Ball Aerospace & Technologies Corp. is now awaiting the launch of the instrument that will give scientists their first, close views of Pluto. As part of a mission called New Horizons, the Ball-built Ralph instrument, with its visible imager and infrared spectrometer will create maps of Pluto and its three moons to help scientists understand the planets and the environment at the edge of our solar system.

Ralph is scheduled to launch January 17, 2006 on the New Horizons spacecraft built by the Applied Physics Laboratory aboard an Atlas V expendable launch vehicle from Cape Canaveral, Fla.

In a nod to the television show, “The Honeymooners,” Ralph will be paired with Alice, an ultraviolet spectrometer, built by Southwest Research Institute. Ralph’s suite of detectors is fed by a highly sensitive magnifying telescope with a resolution 10 times better than the human eye. Small but mighty, Ralph weighs only 23 pounds and uses about the same wattage as a standard night light.

“We are excited about the science that will be returned from the New Horizons mission,” says David L. Taylor, president and CEO of Ball Aerospace. “Imaging Pluto has presented significant technical challenges the team has addressed with the powerful digital imaging capabilities built into Ralph.”

Ralph was designed to study the surface geology of Pluto and obtain maps of the surface features and temperature of the planet. Ralph also was designed to provide images to the spacecraft as part of the navigation system critical to achieving a precise flyby of Pluto and Charon. The small instrument will take images twice daily as New Horizons approaches, flies past and looks back at Pluto. Ralph has seven charge-coupled devices and an infrared array detector. They will provide color and black-and-white maps of the surface with a resolution of 250 meters (820 feet) per pixel, as well as map the presence of nitrogen, methane, carbon monoxide, water and other materials across the surfaces of Pluto and its moons.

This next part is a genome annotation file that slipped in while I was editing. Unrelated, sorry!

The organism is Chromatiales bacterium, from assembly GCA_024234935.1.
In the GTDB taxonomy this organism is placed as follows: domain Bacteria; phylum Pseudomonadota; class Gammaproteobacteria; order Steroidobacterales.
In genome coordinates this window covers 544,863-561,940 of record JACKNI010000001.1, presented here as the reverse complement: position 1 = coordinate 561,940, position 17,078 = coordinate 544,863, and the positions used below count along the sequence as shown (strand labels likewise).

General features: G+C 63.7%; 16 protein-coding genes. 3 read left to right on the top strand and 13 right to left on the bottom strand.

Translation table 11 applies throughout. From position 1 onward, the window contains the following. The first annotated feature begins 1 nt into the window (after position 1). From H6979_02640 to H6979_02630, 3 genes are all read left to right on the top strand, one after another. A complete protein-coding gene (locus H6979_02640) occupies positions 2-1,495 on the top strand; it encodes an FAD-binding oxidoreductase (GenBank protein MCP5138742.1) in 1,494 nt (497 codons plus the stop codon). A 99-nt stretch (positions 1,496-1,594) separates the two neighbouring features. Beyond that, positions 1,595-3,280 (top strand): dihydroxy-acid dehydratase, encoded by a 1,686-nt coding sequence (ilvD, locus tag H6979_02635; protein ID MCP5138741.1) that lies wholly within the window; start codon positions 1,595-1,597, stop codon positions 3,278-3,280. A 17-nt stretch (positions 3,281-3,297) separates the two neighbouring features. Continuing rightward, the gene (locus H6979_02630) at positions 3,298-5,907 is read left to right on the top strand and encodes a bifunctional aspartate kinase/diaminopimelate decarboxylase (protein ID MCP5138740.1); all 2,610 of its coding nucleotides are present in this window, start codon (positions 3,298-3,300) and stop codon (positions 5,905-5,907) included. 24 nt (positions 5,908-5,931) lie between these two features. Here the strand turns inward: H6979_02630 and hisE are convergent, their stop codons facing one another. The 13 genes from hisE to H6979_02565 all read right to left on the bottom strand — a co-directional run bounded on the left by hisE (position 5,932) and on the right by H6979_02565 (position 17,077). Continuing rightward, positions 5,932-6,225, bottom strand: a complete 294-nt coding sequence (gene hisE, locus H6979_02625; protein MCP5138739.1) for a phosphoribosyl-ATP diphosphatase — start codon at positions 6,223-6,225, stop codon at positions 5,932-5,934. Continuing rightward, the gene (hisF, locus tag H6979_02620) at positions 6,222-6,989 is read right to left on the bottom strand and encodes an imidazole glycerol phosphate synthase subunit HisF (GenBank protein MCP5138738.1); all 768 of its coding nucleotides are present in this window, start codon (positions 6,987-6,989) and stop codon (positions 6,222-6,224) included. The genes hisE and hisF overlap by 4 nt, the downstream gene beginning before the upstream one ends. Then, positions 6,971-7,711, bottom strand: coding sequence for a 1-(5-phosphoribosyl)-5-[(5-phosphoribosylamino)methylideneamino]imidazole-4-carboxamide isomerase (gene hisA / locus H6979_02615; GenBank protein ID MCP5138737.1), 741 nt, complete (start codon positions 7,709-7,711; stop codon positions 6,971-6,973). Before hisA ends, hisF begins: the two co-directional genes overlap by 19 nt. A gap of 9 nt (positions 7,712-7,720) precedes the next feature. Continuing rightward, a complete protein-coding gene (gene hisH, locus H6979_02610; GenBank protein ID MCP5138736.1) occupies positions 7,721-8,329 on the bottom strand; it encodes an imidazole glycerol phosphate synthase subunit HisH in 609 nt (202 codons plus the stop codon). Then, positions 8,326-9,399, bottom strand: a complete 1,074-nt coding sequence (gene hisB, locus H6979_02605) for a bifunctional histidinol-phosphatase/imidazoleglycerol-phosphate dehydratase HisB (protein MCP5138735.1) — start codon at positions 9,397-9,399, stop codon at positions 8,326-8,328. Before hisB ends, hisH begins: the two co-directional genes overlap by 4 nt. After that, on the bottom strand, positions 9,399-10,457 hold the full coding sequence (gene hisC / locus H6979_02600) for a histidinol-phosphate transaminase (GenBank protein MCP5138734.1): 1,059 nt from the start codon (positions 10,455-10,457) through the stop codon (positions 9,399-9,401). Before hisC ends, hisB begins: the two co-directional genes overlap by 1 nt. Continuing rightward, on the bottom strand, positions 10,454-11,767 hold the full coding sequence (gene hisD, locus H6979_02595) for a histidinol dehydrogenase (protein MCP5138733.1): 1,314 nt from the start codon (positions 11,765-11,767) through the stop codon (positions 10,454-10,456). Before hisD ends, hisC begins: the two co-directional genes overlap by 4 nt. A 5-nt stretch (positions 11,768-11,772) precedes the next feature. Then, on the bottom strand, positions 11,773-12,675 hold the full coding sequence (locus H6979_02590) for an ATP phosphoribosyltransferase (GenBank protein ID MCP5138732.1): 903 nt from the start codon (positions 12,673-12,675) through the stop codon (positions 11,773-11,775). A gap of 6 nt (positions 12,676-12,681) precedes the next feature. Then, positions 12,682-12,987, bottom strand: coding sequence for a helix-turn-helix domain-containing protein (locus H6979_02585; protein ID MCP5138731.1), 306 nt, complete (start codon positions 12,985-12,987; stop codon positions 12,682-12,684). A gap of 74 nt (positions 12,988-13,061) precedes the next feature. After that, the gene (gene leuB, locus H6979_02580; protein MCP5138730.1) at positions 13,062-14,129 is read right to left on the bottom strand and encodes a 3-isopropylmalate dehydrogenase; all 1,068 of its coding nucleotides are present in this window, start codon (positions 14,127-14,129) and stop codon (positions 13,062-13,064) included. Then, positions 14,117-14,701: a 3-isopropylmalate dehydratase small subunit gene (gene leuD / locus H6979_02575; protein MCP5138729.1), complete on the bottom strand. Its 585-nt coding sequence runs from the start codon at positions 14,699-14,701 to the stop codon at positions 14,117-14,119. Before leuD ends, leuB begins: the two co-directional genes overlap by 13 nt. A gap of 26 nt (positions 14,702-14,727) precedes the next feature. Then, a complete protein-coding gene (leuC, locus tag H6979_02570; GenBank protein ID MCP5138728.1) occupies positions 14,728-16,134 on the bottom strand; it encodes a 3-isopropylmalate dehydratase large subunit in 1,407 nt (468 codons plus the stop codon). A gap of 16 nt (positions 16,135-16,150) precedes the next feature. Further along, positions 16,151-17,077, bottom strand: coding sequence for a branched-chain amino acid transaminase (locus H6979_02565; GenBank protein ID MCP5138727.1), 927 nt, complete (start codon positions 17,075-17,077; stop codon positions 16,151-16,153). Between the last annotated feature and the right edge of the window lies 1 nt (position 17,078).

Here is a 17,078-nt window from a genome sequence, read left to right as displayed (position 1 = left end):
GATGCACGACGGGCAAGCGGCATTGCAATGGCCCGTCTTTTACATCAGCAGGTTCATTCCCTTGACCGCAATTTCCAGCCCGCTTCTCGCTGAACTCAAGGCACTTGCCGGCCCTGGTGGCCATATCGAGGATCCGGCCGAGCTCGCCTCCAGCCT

Ralph is a joint project between Southwest Research Institute (SwRI), Ball Aerospace and NASA’s Goddard Space Flight Center. SwRI’s Dr. S. Alan Stern is the principal investigator for the New Horizons mission. The Applied Physics Laboratory at Johns Hopkins University is managing the mission for NASA and built the New Horizons spacecraft.

After its launch, New Horizons is expected to provide a closer look at Jupiter in February 2007. After traveling more than 3 billion miles, the mission is expected to reach the distant Pluto and Charon in July 2015.

Ball Aerospace celebrates its 50th year in business in 2006. The company began building pointing controls for military rockets in 1956, and later won a contract to build one of NASA’s first spacecraft, the Orbiting Solar Observatory. Over the years, the company has been responsible for numerous technological and scientific ‘firsts.’ Ball Aerospace now develops spacecraft, payloads, systems and components for important national missions.

Ball Corporation is a supplier of metal and plastic packaging products, primarily for the beverage and food industries. The company also owns Ball Aerospace & Technologies Corp., which develops sensors, spacecraft, systems and components for government and commercial markets. Ball Corporation employs more than 13,500 people and reported 2004 sales of $5.4 billion.

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